Passport: Nick Danziger - `My inspiration was Tintin. He was my hero'

STRICTLY speaking, Nick Danziger is an artist, a writer, a photographer and a filmmaker, but he is just as happy being called a photo-journalist. He was born in London and brought up in Europe, but he holds a US passport.

"I take about 100,000 photographs a year, freelancing on different assignments. Most of my work is based on people living in difficult or unfortunate circumstances, particularly young people. Given the right environment and circumstances, all children have potential. I think that is very important."

On leaving Chelsea College of Art in 1984, he travelled to China on a Winston Churchill Memorial Travelling Fellowship. "I went away for 18 months, travelling overland on foot, camel, horse and donkey through Iran, Iraq, Kurdistan and Afghanistan. I was the first foreigner to cross over the Karakoram mountains into China since 1949. I wanted to follow trade routes to China in the way that they would have been followed centuries ago. I took photos and sketched along the way."

Nick lost all his belongings in an ambush on the Afghan border. "I was upset about losing my diary and my camera, but fortunately, someone saved them and I got everything back six weeks later when they finally tracked me down." Very fortunately for him, as this was the base material for the book he went on to write, the best-selling Danziger's Travels.

"I was living in the States when the book came out and various magazines started offering me photographic assignments." He decided to put down his palette and pursue a journalistic career. "I wanted to go back to painting but photo-journalism allowed me to go to all the places that I had dreamt of travelling to when I was a child."

Nick left home for the first time at 13, when he travelled on his own from the family home in Switzerland to Paris. This was the first of many solo teenage sojourns around the world.

"My inspiration was Tintin, the Belgian comic-strip character. He was my hero. My parents tried to stop me travelling by reducing my pocket- money, but that didn't prevent me. A lot of the time I was petrified, especially as I had to sleep in parks. It was illegal, so I would have to hide. I was always really panicked about that, so I never got a good night's sleep."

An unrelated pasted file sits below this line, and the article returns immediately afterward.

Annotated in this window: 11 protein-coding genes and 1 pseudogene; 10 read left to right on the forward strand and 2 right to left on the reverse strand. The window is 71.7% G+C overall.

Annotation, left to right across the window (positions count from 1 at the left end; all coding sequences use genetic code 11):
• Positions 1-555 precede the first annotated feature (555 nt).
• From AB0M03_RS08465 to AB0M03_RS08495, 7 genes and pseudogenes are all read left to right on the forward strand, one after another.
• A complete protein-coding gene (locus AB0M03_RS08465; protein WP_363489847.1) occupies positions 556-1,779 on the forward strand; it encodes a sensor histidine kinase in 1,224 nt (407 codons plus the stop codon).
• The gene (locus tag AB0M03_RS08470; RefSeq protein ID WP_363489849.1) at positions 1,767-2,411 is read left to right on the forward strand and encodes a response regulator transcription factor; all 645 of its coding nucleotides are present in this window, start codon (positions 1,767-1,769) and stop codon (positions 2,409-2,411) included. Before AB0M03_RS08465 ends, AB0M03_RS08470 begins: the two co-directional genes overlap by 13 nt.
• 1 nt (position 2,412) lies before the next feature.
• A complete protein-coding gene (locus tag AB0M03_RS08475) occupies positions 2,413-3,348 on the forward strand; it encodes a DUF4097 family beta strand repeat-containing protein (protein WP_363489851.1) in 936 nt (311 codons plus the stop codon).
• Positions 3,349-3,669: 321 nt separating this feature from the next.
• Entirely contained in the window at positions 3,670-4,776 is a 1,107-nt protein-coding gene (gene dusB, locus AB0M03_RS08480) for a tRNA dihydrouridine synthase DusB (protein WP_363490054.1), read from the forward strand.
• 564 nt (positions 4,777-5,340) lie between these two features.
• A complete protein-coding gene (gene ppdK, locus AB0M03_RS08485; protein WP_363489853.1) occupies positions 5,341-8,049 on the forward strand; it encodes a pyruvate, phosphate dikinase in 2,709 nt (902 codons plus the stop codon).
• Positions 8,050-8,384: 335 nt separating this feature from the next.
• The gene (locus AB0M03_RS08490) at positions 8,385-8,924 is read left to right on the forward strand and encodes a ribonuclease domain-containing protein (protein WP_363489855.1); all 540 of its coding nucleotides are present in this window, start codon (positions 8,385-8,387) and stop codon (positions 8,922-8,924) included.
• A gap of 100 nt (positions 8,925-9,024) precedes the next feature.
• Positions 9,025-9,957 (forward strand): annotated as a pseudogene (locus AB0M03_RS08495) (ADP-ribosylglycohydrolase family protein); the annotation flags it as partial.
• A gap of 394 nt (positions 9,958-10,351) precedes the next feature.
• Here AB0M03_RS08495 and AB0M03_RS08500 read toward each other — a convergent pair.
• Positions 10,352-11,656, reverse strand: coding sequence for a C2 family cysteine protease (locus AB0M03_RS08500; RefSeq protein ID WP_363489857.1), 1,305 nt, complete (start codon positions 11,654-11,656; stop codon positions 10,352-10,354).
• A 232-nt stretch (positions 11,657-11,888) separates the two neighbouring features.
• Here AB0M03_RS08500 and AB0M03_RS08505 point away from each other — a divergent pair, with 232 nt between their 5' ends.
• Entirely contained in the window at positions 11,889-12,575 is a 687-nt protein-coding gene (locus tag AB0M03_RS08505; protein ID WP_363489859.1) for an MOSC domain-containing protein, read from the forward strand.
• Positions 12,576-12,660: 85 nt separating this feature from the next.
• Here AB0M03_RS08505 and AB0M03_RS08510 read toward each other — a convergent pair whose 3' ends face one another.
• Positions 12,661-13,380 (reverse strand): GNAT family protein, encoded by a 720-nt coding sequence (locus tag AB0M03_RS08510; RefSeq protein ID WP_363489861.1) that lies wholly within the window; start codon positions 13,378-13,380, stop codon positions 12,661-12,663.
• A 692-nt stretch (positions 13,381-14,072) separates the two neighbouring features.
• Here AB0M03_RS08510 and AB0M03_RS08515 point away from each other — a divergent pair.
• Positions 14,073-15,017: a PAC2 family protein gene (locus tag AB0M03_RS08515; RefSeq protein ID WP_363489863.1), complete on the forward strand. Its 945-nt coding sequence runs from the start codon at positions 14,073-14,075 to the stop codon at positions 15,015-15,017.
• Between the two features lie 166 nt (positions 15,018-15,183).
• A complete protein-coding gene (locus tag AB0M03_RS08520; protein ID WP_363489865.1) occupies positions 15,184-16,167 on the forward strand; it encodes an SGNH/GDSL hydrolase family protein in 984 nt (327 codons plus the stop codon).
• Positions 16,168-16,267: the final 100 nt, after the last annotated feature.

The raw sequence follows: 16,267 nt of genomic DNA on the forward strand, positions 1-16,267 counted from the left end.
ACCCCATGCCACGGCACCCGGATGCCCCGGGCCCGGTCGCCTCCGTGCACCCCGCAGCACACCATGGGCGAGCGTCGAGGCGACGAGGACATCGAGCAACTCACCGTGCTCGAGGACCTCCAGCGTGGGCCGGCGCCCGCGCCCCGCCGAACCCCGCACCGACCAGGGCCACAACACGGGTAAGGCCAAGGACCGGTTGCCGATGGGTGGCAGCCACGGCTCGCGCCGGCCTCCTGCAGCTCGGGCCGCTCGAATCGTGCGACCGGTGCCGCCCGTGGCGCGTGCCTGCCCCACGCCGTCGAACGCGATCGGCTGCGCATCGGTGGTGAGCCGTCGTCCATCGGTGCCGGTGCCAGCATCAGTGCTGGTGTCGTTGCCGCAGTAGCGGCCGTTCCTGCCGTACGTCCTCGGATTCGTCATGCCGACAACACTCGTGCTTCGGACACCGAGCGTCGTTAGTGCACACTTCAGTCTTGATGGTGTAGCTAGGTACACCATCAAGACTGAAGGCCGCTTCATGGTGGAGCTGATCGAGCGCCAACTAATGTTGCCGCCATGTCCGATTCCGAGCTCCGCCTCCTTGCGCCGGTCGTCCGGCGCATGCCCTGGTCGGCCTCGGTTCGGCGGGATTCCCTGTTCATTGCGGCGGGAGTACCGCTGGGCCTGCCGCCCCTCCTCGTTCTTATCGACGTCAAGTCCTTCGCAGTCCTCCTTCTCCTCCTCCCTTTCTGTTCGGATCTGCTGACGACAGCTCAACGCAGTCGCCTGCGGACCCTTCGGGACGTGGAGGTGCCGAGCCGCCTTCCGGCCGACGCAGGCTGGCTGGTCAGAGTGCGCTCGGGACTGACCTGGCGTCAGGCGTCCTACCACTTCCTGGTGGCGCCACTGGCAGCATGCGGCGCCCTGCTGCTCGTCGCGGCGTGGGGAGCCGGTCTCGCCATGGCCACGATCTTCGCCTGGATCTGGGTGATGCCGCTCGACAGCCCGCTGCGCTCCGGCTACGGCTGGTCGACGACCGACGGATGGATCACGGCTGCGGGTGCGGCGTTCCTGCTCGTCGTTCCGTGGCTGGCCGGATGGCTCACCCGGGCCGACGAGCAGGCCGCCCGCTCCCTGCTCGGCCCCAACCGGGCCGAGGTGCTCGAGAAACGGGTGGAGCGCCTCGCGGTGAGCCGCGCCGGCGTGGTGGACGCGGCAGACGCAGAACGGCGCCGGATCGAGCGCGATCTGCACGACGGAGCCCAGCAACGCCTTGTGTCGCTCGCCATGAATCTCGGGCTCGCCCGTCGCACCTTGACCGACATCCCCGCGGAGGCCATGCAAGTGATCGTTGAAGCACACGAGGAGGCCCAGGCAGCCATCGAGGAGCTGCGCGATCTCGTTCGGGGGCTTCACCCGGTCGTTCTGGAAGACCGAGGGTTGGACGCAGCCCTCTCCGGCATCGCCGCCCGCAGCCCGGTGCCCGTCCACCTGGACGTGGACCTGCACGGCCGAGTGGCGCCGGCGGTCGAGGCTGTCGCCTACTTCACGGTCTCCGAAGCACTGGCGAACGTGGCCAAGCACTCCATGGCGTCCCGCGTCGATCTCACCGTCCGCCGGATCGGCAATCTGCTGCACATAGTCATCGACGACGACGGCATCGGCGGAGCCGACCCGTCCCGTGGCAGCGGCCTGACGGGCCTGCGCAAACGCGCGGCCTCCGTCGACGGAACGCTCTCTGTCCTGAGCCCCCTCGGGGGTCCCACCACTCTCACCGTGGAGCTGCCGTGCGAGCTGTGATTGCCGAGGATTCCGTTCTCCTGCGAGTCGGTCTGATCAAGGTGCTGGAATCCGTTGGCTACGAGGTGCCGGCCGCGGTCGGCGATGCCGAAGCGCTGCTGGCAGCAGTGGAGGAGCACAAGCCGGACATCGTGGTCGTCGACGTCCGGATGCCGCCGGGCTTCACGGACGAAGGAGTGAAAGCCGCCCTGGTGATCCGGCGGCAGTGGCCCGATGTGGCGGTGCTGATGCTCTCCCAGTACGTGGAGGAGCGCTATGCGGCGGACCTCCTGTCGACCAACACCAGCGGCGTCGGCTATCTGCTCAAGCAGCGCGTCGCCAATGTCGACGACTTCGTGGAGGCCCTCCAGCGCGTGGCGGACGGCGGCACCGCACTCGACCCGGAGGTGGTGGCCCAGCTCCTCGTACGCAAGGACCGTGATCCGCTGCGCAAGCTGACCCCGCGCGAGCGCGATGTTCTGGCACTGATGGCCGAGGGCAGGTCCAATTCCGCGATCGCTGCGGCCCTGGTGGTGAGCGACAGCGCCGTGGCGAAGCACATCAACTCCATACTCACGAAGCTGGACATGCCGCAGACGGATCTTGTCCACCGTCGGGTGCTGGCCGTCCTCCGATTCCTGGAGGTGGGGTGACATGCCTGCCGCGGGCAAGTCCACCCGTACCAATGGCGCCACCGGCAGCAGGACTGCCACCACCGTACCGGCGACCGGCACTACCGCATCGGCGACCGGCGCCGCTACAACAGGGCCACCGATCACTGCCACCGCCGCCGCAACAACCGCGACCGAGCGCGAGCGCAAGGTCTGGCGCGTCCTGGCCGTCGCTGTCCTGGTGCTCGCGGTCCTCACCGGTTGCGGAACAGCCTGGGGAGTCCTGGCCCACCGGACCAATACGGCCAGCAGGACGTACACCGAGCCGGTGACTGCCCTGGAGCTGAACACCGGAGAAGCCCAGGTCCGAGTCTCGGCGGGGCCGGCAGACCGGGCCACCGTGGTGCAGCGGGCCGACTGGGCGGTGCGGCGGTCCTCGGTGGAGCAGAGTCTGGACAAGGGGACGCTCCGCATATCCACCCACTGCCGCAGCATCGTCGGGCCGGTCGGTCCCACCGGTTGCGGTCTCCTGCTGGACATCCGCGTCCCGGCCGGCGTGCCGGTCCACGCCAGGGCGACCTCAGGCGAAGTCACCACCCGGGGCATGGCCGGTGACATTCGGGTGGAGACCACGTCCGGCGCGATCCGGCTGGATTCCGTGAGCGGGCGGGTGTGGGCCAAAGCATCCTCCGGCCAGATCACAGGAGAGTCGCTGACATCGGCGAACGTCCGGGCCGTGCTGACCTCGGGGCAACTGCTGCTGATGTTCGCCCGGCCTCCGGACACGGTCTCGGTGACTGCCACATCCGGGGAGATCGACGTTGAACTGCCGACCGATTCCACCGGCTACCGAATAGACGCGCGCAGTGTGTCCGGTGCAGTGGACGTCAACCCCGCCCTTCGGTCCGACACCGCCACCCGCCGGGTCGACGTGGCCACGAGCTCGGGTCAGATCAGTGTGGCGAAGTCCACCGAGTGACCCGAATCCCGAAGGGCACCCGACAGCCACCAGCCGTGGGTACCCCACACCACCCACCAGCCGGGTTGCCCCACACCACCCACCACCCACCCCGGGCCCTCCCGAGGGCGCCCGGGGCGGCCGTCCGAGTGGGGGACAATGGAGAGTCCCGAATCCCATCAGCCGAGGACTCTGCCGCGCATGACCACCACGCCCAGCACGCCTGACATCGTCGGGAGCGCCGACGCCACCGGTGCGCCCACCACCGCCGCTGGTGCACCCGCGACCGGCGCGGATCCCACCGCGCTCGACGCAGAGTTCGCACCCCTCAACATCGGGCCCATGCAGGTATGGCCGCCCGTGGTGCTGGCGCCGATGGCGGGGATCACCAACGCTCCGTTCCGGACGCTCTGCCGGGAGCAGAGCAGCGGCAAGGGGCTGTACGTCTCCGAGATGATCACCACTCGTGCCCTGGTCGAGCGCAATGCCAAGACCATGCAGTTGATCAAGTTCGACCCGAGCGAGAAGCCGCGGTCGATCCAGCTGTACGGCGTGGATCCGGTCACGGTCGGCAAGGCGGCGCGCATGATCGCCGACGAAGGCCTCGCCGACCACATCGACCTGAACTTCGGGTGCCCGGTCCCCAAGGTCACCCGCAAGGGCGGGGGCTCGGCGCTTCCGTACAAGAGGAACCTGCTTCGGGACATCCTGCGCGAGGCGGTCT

He survived on the money he earned selling sketches of tourist sites he visited along the way. "People took pity on me and, although the sketches were probably pretty poor, they bought them anyway."

Ten years ago, he set up an orphanage for abandoned and orphaned children in Kabul. "They were living in a mental asylum and, for eight years, I felt responsible for those children and took them on excursions or holidays when- ever I could."

Nick visited many times until, eventually, all the children were found foster homes, or turned 16 and were able to leave. Two years ago, he adopted the last three orphans, two girls and a boy. They now live with him in Monaco.

"For the last eight years, virtually all of my holiday time has been spent in Afghanistan with the children. I am determined that we spend all of our holidays together. I haven't taken the children back to Kabul, but as we had all built close ties there - with three women in particular, whom we regard as part of our family - I have been back. Now, I want to see what we, as a family, can do to help them."

"A Tale of Three Cities - Glasgow, Tijuana and Kabul", an exhibition of Nick Danziger's photographs, is showing at the Midlands Art Centre, Birmingham (tel: 0121-440 4221) until 20 September.

Have you tried new the Independent Digital Edition apps?
Travel
ebookHow to enjoy the perfect short break in 20 great cities
Independent Travel Videos
Independent Travel Videos
Simon Calder in Amsterdam
Independent Travel Videos
Simon Calder in Giverny
Independent Travel Videos
Simon Calder in St John's
Independent Travel Videos
Latest stories from i100
Have you tried new the Independent Digital Edition apps?
Independent Dating
and  

By clicking 'Search' you
are agreeing to our
Terms of Use.